Wednesday, April 25, 2007

    Empty Bowls Project

    The youth of the inner-city church I serve recently took part in the Empty Bowls Project. This project enlists young people to raise awareness and funds for the problem of hunger:

    In 1990 a high school art teacher in Michigan helped his students solve a problem. They were searching for a way to raise funds to support a food drive. What evolved was a class project to make ceramic bowls for a fund raising meal. Guests were served a simple meal of soup and bread, and were invited to keep the bowl as a reminder of hunger in the world. By the following year the originators had developed this concept into Empty Bowls, a project to provide support for food banks, soup kitchens, and other organizations that fight hunger.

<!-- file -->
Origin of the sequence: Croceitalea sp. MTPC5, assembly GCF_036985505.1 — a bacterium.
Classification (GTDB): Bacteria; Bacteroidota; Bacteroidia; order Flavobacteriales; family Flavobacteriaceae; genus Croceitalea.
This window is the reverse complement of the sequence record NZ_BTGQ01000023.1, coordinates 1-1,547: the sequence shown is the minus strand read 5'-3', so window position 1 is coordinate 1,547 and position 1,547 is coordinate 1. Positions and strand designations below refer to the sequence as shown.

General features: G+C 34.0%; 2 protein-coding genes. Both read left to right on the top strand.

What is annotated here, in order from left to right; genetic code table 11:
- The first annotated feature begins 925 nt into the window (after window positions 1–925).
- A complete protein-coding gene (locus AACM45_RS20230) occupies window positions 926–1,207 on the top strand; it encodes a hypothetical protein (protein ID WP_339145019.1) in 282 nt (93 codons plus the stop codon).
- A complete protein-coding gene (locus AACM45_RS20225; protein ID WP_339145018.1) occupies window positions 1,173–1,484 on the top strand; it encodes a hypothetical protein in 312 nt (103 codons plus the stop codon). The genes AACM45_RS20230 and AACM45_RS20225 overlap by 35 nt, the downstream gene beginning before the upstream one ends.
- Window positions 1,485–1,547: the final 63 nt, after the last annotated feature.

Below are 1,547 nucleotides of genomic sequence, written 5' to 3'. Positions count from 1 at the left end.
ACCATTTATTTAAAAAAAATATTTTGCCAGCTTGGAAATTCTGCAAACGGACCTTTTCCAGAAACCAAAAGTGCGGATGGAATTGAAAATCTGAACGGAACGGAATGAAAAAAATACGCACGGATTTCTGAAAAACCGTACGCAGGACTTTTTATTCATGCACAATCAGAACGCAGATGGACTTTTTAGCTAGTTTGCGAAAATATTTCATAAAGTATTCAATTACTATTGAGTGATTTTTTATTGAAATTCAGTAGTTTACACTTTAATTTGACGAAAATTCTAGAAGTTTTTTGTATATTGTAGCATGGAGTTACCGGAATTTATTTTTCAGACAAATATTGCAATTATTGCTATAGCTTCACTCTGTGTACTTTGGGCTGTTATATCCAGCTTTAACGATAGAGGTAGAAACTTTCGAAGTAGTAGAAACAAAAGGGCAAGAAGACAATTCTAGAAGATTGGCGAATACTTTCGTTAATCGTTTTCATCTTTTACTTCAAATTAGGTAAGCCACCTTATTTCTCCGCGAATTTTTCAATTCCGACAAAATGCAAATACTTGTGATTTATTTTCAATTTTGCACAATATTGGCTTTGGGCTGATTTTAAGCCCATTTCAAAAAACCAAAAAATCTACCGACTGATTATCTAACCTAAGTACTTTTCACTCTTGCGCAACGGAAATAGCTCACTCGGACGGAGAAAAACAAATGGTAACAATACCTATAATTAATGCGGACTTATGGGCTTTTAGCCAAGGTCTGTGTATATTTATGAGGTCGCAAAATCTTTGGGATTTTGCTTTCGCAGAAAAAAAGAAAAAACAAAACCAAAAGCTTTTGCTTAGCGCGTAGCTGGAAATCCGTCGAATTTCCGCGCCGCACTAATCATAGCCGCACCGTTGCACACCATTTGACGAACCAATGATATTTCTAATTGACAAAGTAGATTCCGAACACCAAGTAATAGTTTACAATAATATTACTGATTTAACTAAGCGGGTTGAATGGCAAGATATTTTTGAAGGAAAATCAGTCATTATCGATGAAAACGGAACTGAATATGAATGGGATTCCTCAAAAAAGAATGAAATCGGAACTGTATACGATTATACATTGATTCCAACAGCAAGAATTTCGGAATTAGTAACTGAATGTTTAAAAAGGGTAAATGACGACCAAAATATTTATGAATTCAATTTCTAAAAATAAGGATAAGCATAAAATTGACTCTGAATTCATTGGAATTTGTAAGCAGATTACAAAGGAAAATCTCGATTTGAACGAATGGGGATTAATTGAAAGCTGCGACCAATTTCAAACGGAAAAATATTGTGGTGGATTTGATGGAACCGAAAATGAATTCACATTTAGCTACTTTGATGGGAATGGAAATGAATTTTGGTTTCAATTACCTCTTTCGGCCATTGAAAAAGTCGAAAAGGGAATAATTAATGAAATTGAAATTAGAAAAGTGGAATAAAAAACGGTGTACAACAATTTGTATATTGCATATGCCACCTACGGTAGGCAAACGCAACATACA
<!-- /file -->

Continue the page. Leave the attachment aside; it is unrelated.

In our version of the project, the young folk created "artsy" paper mache bowls which were then auctioned off following worship. The funds were donated to Food Outreach, a local organization that provides nutritional food and diet help to those suffering from HIV and AIDS. This project would make a great outreach effort for any youth group.
    --Brian

    1 comments:

    Brian said...

    A friend and colleague of mine who is HIV+ asked me to RETHINK the phrase in this post that says the money from our project went to a "local organization that provides nutritional food and diet help to those suffering from HIV and AIDS." Rather than using the word "suffering," he encouraged me in the future to use the word "living." This is an important distinction, certainly. When we refer to someone as "suffering" from a disease, it serves to reduce that individual's identity to be all about the disease. Whereas, if we understand people as "living" with HIV/AIDS, we acknowledge the value and dignity of their life and personhood. The disease is only a part of their experience -- not the totality.